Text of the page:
Hakone is one of those places everyone recommends visiting when in Tokyo however it was only until this year that we finally made it there!

Famed for its view of Mt Fuji, Lake Ashi, The Hakone Shrine, numerous onsen resorts and more, Hakone is definitely one of those tourist spots worth hitting.

How to get to Hakone

A really common way to get to Hakone is to buy the Hakone Free Pass – we got this off Klook beforehand for the convenience. The Hakone Free Pass gets you discounts on tourist attractions, unlimited travel on eight different transportation options in the Hakone region (this includes buses, boat cruise on Lake Ashi, etc.) AND it includes a return trip from Shinjuku Station in Tokyo to Hakone Yumoto Station. SO good.

When you have the Hakone Free Pass, all you have to do is arrive at Shinjuku Station and then take the Odakyu Line to Odawara, then transfer to the Hakone Tozan line to Hakone Yumoto Station. All of this is explained to you when you pick up your Hakone Free Pass ticket at the counter in Shinjuku Station. They provide you with super clear and detailed diagrams as to where each terminal is, as well as a train timetable for each train you will be catching. Why is Japan so organised?

Where we stayed

We decided to visit Hakone as an overnight trip so that we didn’t have to rush through things, staying overnight at Hoshino Resorts KAI Hakone, a beautiful resort in Hakone Yumoto, the gateway to Hakone.


At Hoshino Resorts KAI Hakone, we stayed in a western style room with private outdoor bath and river view. This room was spacious and stunning and the perfect place to unwind. The shower here leads straight out to the balcony and onsen so you can go for a dip super conveniently at any time.

Each room at Hoshino Resorts KAI Hakone faces a beautiful mountain view – Yusaka Mountain, with the sound of water flowing from the river beneath.

Resort grounds and activities

The resort grounds also features numerous facilities including two beautiful public onsens. The onsen water comes from Yusaka Mountain – the one right outside the window! There are two onsens here, one for females and one for males and every day they swap these around so that you can try both out.

The resort also hosts numerous activities inspired by local traditions such as parquetry. Here, you can participate in parquetry craft workshops and learn the secrets to parquetry along the way.

If you are interested in a massage, Hoshino Resorts KAI Hakone offers these in your room where they convert your bed into a little spa area for the massage.


The restaurant at Hoshino Resorts KAI Hakone focuses on regional dishes with seasonal flavours. During our time here, we tried the Hoshino Resorts KAI Hakone Summer menu which was a beautiful multi-course set menu starting with an appetiser, then a stunning assortment of local delicacies (see above!), followed by soup, a deep fried dish, steamed dish and main.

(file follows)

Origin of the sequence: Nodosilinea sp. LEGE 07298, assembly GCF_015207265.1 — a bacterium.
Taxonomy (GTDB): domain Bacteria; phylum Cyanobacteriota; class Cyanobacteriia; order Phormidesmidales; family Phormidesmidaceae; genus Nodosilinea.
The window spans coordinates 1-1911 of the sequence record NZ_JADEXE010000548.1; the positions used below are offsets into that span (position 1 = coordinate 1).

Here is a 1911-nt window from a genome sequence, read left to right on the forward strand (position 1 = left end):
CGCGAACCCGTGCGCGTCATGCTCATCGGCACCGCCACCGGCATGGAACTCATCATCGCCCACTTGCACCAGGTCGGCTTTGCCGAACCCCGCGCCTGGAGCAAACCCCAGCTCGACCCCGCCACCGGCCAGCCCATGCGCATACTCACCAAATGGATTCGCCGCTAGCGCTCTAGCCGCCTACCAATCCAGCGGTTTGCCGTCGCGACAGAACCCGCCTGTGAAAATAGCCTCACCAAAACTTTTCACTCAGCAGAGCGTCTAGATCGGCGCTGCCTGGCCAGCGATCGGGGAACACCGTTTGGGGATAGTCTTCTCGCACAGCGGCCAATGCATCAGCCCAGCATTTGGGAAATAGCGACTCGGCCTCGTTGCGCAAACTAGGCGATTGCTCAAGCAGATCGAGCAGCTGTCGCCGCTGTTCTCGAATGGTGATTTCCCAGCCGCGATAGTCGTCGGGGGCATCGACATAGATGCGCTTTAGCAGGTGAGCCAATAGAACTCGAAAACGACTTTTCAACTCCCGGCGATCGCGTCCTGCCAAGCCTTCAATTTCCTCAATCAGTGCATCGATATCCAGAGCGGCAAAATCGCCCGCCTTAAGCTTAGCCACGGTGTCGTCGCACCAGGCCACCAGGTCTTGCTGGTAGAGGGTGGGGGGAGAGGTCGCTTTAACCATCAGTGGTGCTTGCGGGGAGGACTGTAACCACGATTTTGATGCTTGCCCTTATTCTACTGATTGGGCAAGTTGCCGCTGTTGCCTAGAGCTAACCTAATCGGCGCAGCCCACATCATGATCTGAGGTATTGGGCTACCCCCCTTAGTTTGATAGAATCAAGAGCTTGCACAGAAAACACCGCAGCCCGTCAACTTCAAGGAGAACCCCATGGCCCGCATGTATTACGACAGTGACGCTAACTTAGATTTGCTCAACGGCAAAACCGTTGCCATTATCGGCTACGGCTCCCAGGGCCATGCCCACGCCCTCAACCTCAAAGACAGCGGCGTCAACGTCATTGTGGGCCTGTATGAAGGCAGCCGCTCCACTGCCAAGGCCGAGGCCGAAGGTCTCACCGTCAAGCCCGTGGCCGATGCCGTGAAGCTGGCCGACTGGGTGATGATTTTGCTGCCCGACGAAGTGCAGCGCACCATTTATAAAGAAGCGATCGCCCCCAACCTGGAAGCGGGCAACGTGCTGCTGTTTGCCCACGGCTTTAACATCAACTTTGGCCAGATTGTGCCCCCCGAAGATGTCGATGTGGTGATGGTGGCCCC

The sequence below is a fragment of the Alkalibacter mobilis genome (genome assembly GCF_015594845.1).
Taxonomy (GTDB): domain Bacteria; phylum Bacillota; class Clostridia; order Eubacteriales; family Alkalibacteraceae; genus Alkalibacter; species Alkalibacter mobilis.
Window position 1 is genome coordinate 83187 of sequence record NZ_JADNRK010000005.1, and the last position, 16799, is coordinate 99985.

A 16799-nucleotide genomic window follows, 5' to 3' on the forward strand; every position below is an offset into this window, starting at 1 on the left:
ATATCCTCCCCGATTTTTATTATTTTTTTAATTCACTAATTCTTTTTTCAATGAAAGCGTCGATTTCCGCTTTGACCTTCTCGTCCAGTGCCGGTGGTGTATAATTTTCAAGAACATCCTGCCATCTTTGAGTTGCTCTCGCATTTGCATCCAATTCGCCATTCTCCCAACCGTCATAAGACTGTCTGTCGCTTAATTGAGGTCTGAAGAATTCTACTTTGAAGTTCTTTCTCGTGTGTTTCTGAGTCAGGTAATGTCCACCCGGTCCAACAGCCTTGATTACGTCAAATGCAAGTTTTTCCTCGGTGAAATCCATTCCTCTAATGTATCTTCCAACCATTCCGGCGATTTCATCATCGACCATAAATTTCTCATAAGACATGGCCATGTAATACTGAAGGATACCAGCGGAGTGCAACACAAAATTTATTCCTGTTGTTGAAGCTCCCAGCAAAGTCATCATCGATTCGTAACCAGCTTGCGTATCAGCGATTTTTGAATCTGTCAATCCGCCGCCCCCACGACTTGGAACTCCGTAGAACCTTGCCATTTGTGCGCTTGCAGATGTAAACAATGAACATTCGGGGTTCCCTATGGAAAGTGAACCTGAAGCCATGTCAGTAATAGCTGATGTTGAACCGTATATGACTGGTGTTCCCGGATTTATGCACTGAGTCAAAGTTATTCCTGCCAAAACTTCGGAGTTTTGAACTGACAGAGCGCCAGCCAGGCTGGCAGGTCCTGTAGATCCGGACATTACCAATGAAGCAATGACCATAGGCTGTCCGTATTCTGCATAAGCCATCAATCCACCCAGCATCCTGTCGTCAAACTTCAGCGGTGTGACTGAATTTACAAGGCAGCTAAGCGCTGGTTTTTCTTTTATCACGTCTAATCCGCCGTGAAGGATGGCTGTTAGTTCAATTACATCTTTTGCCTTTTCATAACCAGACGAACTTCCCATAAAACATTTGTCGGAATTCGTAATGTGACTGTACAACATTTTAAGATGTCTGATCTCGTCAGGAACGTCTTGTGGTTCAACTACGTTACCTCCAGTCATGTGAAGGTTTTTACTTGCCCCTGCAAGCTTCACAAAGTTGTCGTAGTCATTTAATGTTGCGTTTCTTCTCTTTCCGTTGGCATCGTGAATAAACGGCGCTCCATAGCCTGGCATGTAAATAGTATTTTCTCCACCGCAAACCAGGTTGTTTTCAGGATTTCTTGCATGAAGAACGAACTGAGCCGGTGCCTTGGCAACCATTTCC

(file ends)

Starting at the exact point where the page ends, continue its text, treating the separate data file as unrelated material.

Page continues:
This (above) was our main dish at Hoshino Resorts KAI Hakone – a specialty of the resort, soy milk meringue hot pot. It was my first time trying such a dish and it was simply delicious! The soy milk bubbled into a meringue foam like cloud which tasted a little like tofu!

– a specialty of the resort, soy milk meringue hot pot. It was my first time trying such a dish and it was simply delicious! The soy milk bubbled into a meringue foam like cloud which tasted a little like tofu!


Our delicious breakfast at Hoshino Resorts KAI Hakone was a traditional Japanese style breakfast set featuring chikara, miso (mmm), pickles, assortment of boiled vegetables, egg, grilled fish, rice and more. The perfect way to start the day in a relaxing style.

Hakone Shrine

One of the main sights we wanted to see whilst in Hakone was the Hakone Shrine. This famous shrine sits on Lake Ashi and you can use your Hakone Free Pass to catch free buses that will take you there.

The Hakone Shrine complex here is small but extremely busy. There are a set of stairs on one side going up where you can visit and wander around the temple grounds up top. On the other side, there are a set of stairs taking you down to Hakone Shrine.

It’s extremely busy here and a line often forms (how orderly!) waiting to take a photo at the Shrine. Because of the orderly manner here, I think you could visit this shrine at any time of the day if you want to take images, because everyone politely and patiently waits in line for their turn.

There were a few other spots we wanted to visit on the day however unfortunately the weather wasn’t good / all we wanted to do was make the most of our stay at Hoshino Resorts KAI Hakone. We also were unable to see Mt. Fuji this time, but normally you are meant to find a beautiful view of Mt. Fuji by the shores of Lake Ashi.

Lastly, just a side note that as of June 2019, the Owakudani area with the black steamed eggs and geothermal valley is currently closed due to risk of volcanic activity!

I hope you find this travel guide to Hakone useful for planning your upcoming trip!